Researchers at Michigan Technological University (MTU) have developed a data-driven optimization modeling framework to reconstruct the location-duration-path choices for the missing observations from incomplete data from connected vehicles. A paper on the work is published in Transportation Research Part C: Emerging Technologies.
As the development of mobile sensing technologies, daily trajectory data have the potential to improve the observability of travel demand due to the details of location and timestamp in a transportation network. For example, connected vehicles provide high-frequency (e.g., 0.1 s) time and location information. This information contains individual’s dynamic choices of location-duration-path at a sub-second (i.e., 0.1 s) level over many days.
However, the incomplete raw trajectory data with missing information are difficult to be directly used for modeling travel demand dynamics. The objective of this paper is to develop data-driven optimization models to estimate the missing observations by exploiting information from the incomplete raw trajectory data over many days. The proposed models reconstruct the missing location-duration-path choices for individual connected vehicles. The results provide a supplement for developing and calibrating integrated travel demand and dynamic traffic assignment models.—Zhao and Zhang (2019)
Kuilin Zhang, assistant professor of civil and environmental engineering and affiliated assistant professor of computer science at MTU, believes this approach will be a cost-effective way to allow transportation planners to do everything from make more effective traffic congestion mitigation strategies to know where to build wider or new roads.
In the future, we’re going to have more connected vehicles. If we fill in the missing parts of the data they’re providing, we can get complete activity and travel for individual drivers, and then this data can be used to know demand.—Kuilin Zhang
Any vehicle with wireless access, such as cellular or Dedicated Short-Range Communication (DSRC) technologies, is considered connected. IHS Automotive expects that 152 million actively connected cars will be on roads around the world by 2025 and that the average car will produce up to 30 terabytes of data every day.
Connected vehicle trajectory data could be used to make travel predictions, but Zhang has found that there are enough gaps in the data that they can’t be used to make reliable predictions.
In this study, the researchers used two-months of connected vehicle data from 2,800 cars provided by the Safety Pilot Model Deployment Program in Ann Arbor, Michigan. From it, they created a data-driven optimization approach to reconstructing the missing location-duration-path choices those cars make.
They processed many-day raw trajectories, observed a set of historical choices of location-duration-path and identified missing observations in space and time dimensions. To improve computational efficiency, they applied data-driven network-time prisms that reduced the search space for the missing choices.
Then, they formulated Distributionally Robust Optimization (DRO) models with likelihood bounds—a special case of data-driven optimization models using phi-divergences (i.e., χ2 distance), to reconstruct the missing choices. To solve the minimax programs of the DRO models while maintaining tractability, they reformulated and solve the equivalent dual problems of the DRO models based on the strong duality theory.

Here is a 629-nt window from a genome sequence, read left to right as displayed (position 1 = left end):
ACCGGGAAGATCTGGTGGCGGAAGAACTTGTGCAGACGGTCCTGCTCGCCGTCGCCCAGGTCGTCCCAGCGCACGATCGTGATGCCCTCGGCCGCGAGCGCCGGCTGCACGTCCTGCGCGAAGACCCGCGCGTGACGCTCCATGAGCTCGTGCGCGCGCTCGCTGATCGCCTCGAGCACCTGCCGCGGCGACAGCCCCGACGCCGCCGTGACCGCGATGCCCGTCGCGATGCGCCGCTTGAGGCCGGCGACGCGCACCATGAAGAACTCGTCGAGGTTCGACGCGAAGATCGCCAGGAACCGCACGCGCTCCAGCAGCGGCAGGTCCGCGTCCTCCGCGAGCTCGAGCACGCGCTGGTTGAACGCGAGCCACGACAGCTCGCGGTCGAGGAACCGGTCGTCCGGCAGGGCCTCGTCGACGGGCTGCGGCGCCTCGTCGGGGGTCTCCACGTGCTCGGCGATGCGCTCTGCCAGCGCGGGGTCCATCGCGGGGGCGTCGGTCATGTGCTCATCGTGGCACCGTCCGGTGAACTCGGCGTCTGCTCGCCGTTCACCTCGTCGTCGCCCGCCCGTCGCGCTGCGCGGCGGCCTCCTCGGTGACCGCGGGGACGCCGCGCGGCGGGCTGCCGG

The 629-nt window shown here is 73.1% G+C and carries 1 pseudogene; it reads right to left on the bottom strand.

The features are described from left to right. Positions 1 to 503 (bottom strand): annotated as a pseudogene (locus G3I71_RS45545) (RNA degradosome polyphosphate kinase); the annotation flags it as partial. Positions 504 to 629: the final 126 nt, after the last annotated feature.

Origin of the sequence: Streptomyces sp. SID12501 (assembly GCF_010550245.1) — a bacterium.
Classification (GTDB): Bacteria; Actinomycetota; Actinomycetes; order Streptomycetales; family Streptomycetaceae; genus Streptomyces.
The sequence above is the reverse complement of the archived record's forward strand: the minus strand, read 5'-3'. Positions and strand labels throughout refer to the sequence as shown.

The reconstructed choices can be used to improve the validation and calibration of the models. The activity-based models of travel demand dynamics give more details to transportation planning organizations. Better estimation of travel demand, Zhang said, will also help reduce congestion, decrease emissions and save energy.
Zhang believes that the value of this activity-based model goes beyond just accuracy—it will save money. Local governments, which often buy information drawn from GPS on commercial vehicles from private companies, or rely on the National Household Travel Survey, which is expensive to conduct, and only presents information about a sliver of drivers instead of the whole, can use the models to know more and pay less to observe their municipality’s driving habits.
He also said that this kind of modeling will be especially important if more cities follow New York City’s lead and start implementing congestion pricing, which will use license plate readers to charge tolls to drivers during peak traffic times.
The next step in this research is for the model to be applied to existing connected vehicle testbeds in Florida, New York and Wyoming, and provide insights there on how to use connected vehicle data.
This is a big data era. In addition to the safety benefit of connected vehicle technology, high-frequency data generated from connected vehicles offer big data set for new mobility solutions.—Kuilin Zhang
Shuaidong Zhao, Kuilin Zhang (2019) “A distributionally robust optimization approach to reconstructing missing locations and paths using high-frequency trajectory data,” Transportation Research Part C: Emerging Technologies, Volume 102, Pages 316-335 doi: 10.1016/j.trc.2019.03.012